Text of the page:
CERTIORARI TO THE UNITED STATES COURT OF APPEALS FOR THE DISTRICT OF COLUMBIA CIRCUIT.
Warren, Black, Douglas, Harlan, Brennan, Stewart, White, Fortas; Marshall took no part in the consideration or decision of this case.
MR. JUSTICE WHITE delivered the opinion of the Court.
The Secretary of the Interior is responsible for maintaining our national parks, and for providing facilities and services for their public enjoyment through concessionaires or otherwise.*fn1 In meeting this responsibility, he has contracted for petitioner to conduct guided tours of the Mall, a grassy park located in the center of the City of Washington and studded with national monuments and museums. Visitors to the Mall may board petitioner's open "minibuses" which travel among the various points of interest at speeds under 10 miles per hour. Guides on the buses and at certain stationary locations describe the sights. Visitors may debark to tour the museums, boarding a later bus to return to the point of departure.
Suit was brought by the Washington Metropolitan Area Transit Commission (hereafter WMATC) to enjoin petitioner from conducting tours of the Mall without a certificate of convenience and necessity from the WMATC. Carriers permitted by WMATC to provide mass transit and sightseeing services in the City of Washington intervened as plaintiffs, and the United States appeared as amicus curiae. The concessionaire and the United States contend that the Secretary's authority over national park lands, and in particular his grant of "exclusive charge and control" over the Mall dating from 1898,*fn2 permit him to contract for this service without interference. The carriers and WMATC argue that the interstate compact which created the WMATC implicitly limited the Secretary's authority over the Mall, and gave rise to dual jurisdiction over these tours in the Secretary and the WMATC. One carrier, D.C. Transit System, Inc., also argues that its franchise limits the Secretary's power. In a detailed opinion the District Court dismissed the suit. The Court of Appeals reversed without opinion. We granted certiorari and, having heard the case and examined the web of statutes on which it turns, we reverse, finding the Secretary's exclusive authority to contract for services on the Mall undiminished by the compact creating WMATC or by the charter granted a private bus company.
That the Secretary has substantial power over the Mall is undisputed. The parties agree that he is free to enter into the contract in question. They also agree that he is free to exclude traffic from the Mall altogether, or selectively to exclude from the Mall any carrier licensed by the WMATC or following WMATC instructions. Moreover, the parties agree that the Secretary could operate the tour service himself without need to obtain permission from anyone.*fn3 Yet the WMATC argues that before the Secretary's power may be exercised through a concessionaire, the consent of the WMATC must be obtained.
This interpretation of the statutes involved would result in a dual regulatory jurisdiction overlapping on the most fundamental matters. The Secretary is empowered by statute to "contract for services . . . provided in the national parks . . . for the public . . . as may be required in the administration of the National Park Service . . . ." Act of May 26, 1930, c. 324, § 3, 46 Stat. 382, 16 U. S. C. § 17b. Moreover, he is "to encourage and enable private persons and corporations . . . to provide and operate facilities and services which he deems desirable . . . ." Pub. L. 89-249, § 2, 79 Stat. 969, 16 U. S. C. § 20a (1964 ed., Supp. III). Congress was well aware that the services provided by these national park concessionaires include transportation. Hearings on H. R. 5796, 5872, 5873, 5886, and 5887 before the Subcommittee on National Parks of the House Committee on Interior and Insular Affairs, 88th Cong., 2d Sess., 151-159 (1964). In this case the Secretary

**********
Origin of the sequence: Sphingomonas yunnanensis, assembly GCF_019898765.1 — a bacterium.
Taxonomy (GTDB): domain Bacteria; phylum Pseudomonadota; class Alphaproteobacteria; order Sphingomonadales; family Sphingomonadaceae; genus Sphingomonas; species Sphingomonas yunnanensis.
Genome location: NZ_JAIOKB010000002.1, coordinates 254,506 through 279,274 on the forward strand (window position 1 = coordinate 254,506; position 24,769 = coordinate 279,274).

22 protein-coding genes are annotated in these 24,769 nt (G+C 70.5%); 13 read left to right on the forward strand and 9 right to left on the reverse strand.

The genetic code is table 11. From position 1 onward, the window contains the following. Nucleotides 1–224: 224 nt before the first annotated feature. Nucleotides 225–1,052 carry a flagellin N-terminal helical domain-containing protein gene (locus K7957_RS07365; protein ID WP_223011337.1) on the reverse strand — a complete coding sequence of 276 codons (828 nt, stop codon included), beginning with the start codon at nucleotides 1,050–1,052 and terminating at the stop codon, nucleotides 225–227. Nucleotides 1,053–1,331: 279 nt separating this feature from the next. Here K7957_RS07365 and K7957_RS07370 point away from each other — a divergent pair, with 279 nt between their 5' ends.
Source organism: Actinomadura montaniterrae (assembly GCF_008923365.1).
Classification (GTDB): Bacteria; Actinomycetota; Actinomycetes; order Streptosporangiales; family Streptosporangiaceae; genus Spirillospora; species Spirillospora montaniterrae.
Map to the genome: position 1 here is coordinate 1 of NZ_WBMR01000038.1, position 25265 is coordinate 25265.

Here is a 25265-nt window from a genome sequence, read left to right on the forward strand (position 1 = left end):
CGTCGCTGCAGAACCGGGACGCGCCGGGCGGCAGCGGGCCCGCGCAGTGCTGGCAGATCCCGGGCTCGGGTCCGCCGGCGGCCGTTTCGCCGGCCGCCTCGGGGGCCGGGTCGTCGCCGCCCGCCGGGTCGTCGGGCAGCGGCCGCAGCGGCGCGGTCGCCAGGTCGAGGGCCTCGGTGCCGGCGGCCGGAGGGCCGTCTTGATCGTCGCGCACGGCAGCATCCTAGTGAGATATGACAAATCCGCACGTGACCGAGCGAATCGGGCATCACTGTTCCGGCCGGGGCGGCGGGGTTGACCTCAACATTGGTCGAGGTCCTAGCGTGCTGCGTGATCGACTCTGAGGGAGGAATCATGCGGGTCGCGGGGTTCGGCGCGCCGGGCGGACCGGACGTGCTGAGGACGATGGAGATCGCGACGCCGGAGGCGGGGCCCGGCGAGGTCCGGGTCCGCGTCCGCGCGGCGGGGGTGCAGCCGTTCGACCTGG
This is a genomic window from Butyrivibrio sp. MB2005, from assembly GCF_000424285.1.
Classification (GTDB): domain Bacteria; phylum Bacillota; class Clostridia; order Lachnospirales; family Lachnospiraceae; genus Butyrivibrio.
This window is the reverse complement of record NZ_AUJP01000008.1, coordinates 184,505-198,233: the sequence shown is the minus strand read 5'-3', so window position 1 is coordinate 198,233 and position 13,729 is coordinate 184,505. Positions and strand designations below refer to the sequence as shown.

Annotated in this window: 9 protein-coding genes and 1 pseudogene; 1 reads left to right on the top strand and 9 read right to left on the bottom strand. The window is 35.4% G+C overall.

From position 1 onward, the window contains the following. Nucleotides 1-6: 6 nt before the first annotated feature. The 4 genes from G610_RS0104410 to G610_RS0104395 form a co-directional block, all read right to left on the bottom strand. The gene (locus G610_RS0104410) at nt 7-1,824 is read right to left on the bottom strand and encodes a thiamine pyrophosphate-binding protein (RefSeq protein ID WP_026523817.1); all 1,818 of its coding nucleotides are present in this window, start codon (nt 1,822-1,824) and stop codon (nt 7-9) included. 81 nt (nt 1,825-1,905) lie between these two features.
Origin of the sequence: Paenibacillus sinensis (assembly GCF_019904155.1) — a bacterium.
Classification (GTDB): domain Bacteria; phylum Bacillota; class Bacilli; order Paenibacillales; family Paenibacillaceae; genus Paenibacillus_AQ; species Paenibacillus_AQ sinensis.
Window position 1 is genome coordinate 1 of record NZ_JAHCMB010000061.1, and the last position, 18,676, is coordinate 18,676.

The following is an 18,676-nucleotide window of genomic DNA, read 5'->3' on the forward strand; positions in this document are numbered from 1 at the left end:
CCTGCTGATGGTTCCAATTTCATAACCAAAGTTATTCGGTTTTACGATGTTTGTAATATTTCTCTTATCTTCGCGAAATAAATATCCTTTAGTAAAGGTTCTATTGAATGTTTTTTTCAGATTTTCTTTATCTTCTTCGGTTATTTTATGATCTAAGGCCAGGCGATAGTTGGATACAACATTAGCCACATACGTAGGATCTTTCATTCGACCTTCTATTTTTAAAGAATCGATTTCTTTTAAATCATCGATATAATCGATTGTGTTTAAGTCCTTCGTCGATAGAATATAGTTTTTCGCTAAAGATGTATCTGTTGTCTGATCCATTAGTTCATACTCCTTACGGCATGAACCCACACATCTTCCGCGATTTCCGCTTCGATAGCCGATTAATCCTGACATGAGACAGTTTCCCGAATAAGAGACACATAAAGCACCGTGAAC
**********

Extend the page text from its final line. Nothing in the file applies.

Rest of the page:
concluded that there was a public need for a motorized, guided tour of the grounds under his control, and that petitioner was most fit to provide it.
The WMATC, however, also asserts the power to decide whether this tour serves "public convenience and necessity," and the power to require the concessionaire to "conform to the . . . requirements of the Commission" and the "terms and conditions" which it may impose. Pub. L. 86-794, Tit. II, Art. XII, § 4 (b), 74 Stat. 1037. The Secretary's contract leaves the tour's route under his control, but the WMATC would in its certificate specify the "service to be rendered and the routes over which" the concessionaire might run within the Mall. Pub. L. 86-794, Tit. II, Art. XII, § 4 (d) (1), 74 Stat. 1037. Moreover, the WMATC might require the provision of additional service on or off the Mall and forbid the discontinuance of any existing service. Pub. L. 86-794, Tit. II, Art. XII, §§ 4 (e) and (i), 74 Stat. 1038, 1039. The contract with the Secretary provides fare schedules, pursuant to statutory authority in the Secretary to regulate the concessionaire's charges. Pub. L. 89-249, § 3, 79 Stat. 969, 16 U. S. C. § 20b (1964 ed., Supp. III). The WMATC would have the power to "suspend any fare, regulation, or practice" depending on the WMATC's views of the financial condition, efficiency, and effectiveness of the concessionaire and the reasonableness of the rate. Pub. L. 86-794, Tit. II, Art. XII, § 6, 74 Stat. 1040. And under the same section the WMATC could set whatever fare it found ...